For a city of its size, scope and stature, the Danish capital unusually boasts just one haute hostelry. But after a visit earlier this year, to commemorate its 260th anniversary in the presence of the country’s Crown Prince, it’s clear that the grey-and-white neoclassic palace on the city’s Kongens Nytorv occupies a plinth far more notable than that of a mere hotel: it anchors the fabric of the city.
Dating to the spring of 1755, when the daughter of the king’s chef, Marie Coppy, opened a restaurant with Frenchman Jean Marchal, the icon is today owned by another Marie – Else Marie Remmen, under whose tutelage it recently received a wholesale USD 70m refurbishment.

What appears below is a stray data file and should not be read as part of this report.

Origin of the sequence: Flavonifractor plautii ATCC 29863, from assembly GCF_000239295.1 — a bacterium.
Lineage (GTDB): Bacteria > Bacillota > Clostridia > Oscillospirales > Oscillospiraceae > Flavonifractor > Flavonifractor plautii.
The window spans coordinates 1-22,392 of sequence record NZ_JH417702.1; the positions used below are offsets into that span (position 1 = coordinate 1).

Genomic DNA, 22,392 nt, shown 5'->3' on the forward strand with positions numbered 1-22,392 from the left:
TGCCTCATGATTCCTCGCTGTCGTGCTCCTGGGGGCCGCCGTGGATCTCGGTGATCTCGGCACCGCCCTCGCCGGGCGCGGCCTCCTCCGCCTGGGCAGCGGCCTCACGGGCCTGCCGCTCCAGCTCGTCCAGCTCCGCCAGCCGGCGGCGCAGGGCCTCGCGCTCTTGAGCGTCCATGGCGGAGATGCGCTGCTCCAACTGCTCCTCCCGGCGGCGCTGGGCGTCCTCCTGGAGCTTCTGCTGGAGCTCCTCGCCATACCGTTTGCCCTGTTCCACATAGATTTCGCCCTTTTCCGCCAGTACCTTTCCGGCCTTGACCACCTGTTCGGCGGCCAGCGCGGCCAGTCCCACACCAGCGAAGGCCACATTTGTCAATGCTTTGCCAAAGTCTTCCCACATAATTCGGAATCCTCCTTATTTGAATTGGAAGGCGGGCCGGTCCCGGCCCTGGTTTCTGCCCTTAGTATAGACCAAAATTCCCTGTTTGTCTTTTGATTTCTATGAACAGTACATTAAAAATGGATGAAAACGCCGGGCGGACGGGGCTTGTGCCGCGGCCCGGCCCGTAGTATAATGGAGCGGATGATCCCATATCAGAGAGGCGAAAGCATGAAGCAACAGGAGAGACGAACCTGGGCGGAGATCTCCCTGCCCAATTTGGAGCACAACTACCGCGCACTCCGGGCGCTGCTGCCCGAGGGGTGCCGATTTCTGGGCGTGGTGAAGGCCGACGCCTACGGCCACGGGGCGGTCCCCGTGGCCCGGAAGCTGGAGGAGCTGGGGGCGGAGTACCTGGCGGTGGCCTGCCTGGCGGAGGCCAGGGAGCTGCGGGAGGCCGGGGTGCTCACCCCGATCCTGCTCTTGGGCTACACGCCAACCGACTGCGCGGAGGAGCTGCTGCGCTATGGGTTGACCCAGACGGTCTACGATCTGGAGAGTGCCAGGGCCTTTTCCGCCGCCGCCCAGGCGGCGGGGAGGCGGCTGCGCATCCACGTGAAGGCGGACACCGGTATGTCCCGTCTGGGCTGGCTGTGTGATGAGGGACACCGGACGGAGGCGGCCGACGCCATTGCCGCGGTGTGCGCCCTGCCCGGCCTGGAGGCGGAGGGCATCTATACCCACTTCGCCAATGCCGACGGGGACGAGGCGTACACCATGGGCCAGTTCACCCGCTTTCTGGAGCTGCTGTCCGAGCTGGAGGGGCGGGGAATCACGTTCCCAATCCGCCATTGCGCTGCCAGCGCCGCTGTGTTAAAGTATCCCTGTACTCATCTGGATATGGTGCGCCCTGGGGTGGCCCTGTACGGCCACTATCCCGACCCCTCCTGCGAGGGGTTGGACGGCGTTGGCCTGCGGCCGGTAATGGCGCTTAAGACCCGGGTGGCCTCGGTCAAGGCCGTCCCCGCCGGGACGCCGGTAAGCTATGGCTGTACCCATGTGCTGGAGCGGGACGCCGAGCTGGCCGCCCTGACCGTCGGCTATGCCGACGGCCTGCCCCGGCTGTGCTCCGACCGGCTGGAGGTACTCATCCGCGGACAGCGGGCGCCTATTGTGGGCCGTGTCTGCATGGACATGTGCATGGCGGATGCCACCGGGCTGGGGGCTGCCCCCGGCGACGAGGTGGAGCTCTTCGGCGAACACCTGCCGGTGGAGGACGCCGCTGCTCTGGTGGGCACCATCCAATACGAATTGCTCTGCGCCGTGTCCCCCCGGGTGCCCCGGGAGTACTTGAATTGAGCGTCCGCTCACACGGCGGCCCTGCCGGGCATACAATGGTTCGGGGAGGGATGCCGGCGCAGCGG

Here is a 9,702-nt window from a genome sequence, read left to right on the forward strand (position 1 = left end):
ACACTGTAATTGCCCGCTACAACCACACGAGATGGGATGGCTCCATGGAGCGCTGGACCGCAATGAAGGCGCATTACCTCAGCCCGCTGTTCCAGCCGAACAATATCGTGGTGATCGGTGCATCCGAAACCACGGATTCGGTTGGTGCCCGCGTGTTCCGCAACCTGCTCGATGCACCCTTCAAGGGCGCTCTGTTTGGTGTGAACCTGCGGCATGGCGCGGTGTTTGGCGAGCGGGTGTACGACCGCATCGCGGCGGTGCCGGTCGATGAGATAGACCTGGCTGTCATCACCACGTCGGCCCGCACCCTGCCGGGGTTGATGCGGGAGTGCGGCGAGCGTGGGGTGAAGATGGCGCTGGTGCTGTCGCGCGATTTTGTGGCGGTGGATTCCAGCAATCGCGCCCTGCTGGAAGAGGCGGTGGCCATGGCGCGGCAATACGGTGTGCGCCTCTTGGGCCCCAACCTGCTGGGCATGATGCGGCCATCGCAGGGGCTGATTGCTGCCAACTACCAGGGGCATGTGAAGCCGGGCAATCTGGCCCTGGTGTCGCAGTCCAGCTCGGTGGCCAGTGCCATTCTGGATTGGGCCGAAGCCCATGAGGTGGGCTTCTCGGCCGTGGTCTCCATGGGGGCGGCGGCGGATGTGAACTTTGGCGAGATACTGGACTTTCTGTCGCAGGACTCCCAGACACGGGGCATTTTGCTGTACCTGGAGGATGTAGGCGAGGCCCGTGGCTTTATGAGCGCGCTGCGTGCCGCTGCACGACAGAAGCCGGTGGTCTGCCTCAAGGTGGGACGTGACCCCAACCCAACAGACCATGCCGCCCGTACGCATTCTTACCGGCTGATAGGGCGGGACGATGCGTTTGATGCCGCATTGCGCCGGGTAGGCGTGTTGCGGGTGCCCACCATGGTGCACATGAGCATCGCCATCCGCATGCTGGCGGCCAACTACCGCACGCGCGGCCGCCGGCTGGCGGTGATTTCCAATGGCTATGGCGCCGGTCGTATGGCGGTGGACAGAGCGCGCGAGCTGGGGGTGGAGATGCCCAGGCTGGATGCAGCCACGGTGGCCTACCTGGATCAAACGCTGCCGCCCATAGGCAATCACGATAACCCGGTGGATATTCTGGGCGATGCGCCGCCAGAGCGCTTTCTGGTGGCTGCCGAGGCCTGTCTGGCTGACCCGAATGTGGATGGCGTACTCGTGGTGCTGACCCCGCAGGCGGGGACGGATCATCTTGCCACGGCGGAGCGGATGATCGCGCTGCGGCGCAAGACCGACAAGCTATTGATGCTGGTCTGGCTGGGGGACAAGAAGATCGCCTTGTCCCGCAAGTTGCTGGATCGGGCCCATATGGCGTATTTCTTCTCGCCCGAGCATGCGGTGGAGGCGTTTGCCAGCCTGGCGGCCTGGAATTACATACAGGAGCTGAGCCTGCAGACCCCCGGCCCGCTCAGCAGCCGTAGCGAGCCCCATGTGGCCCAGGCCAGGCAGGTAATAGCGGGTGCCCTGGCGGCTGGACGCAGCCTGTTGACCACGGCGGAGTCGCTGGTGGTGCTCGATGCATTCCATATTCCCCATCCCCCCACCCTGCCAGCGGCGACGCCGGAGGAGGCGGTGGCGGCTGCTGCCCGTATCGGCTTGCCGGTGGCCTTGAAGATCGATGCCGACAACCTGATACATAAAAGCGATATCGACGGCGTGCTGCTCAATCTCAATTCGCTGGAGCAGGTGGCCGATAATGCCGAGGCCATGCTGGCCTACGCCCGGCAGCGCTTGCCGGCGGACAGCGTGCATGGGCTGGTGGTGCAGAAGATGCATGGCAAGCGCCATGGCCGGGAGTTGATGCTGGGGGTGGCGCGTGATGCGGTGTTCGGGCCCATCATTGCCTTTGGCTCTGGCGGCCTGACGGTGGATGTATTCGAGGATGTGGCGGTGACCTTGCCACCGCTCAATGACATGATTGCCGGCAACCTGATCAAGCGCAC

While all the ornate original details were preserved, the room count has been reduced from 123 to 90, each bathed in soothing purples, blues, greys and creams but with no two alike. There is also a popular new champagne bar, Balthazar; an inventive Michelin- starred eatery, Marchal; and an upgraded subterranean spa.
What remains the same, however, are the endless bounty of floral arrangements and original art, the impeccable service of the handpicked staff and the fact that we know, regardless of what competition may be on the horizon, that the Hôtel d’Angleterre will remain a peerless property for many years to come.
Date visited: September 2015